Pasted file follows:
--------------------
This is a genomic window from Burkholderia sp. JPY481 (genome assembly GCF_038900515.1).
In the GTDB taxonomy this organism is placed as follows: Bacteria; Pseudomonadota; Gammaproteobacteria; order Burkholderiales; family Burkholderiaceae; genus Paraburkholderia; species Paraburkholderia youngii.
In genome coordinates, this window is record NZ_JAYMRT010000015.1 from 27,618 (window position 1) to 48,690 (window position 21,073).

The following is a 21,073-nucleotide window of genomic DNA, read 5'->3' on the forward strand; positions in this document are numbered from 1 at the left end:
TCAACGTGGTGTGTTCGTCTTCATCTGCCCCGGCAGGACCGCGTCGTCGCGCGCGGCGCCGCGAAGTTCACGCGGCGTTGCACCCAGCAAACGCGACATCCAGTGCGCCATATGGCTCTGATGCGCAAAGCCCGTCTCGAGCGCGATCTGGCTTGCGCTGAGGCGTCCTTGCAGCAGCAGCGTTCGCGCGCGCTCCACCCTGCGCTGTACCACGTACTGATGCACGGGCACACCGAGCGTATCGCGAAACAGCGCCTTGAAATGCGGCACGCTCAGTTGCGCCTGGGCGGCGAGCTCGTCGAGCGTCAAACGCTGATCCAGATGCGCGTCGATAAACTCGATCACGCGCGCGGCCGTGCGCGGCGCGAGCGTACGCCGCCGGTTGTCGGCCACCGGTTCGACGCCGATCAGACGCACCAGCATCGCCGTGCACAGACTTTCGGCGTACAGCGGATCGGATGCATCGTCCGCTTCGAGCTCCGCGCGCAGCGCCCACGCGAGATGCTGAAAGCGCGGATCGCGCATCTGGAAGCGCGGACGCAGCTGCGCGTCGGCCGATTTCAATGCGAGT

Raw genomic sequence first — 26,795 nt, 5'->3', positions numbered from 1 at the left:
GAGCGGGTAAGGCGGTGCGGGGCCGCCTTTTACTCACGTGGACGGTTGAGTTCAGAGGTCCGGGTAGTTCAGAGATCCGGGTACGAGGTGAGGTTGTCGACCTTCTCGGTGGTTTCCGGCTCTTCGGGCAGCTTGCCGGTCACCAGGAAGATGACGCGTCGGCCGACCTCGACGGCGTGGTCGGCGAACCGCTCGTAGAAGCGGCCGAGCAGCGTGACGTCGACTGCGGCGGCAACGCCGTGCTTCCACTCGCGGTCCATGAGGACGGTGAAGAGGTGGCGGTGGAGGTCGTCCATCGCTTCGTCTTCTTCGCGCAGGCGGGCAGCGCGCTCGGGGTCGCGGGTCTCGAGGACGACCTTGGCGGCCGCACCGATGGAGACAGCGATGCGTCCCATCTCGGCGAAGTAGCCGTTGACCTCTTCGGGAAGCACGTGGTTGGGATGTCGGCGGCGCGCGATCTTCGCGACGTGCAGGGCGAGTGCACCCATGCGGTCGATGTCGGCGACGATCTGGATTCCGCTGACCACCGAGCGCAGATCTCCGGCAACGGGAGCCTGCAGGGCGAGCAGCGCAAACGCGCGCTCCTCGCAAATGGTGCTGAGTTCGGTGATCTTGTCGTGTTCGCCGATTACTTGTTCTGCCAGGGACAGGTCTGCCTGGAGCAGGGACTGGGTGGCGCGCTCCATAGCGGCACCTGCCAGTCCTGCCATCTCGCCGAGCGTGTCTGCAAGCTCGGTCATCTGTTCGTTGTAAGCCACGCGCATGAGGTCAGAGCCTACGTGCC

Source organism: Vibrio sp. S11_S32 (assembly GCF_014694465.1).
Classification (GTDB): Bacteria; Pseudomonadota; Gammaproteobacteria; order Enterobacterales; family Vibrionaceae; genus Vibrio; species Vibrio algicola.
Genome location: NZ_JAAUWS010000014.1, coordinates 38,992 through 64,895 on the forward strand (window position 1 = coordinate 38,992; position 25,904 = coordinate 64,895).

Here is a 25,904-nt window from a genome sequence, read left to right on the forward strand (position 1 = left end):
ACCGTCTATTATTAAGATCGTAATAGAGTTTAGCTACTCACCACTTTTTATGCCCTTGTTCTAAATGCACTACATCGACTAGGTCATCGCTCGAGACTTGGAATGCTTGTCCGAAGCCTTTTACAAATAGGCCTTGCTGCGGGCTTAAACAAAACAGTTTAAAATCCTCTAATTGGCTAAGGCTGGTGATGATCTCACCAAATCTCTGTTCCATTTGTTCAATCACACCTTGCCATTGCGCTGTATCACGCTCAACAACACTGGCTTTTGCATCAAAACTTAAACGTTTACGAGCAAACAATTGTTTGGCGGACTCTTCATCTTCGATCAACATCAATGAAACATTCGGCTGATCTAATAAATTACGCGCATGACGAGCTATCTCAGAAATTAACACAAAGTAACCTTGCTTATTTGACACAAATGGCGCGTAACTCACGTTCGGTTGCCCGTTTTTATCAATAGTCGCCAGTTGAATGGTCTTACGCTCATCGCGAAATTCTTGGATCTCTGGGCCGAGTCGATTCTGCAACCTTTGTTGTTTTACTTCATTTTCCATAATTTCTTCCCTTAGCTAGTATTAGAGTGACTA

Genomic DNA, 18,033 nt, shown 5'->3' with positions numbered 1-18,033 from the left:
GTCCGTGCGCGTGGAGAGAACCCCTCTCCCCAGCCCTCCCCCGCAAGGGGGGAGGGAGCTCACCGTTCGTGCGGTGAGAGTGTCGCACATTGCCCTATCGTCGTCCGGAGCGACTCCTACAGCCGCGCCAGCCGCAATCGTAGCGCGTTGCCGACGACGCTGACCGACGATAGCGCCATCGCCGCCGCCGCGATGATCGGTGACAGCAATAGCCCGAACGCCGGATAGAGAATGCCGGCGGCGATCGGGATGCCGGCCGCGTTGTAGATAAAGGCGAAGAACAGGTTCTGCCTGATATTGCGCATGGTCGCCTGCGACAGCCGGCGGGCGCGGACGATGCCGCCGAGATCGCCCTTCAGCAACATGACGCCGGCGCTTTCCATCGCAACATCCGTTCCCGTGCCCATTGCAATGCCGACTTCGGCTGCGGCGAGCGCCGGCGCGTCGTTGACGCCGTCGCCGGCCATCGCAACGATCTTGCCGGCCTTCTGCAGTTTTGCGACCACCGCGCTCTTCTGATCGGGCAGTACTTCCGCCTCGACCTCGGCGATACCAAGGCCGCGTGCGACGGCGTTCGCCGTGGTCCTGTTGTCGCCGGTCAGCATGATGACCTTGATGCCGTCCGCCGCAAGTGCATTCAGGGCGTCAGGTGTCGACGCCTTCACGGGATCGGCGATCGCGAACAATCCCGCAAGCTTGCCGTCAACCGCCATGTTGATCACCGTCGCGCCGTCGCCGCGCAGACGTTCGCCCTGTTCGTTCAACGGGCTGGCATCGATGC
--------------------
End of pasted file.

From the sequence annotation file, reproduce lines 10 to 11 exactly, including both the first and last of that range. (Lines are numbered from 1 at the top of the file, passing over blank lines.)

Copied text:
Genome location: NZ_JAAUWS010000014.1, coordinates 38,992 through 64,895 on the forward strand (window position 1 = coordinate 38,992; position 25,904 = coordinate 64,895).

Here is a 25,904-nt window from a genome sequence, read left to right on the forward strand (position 1 = left end):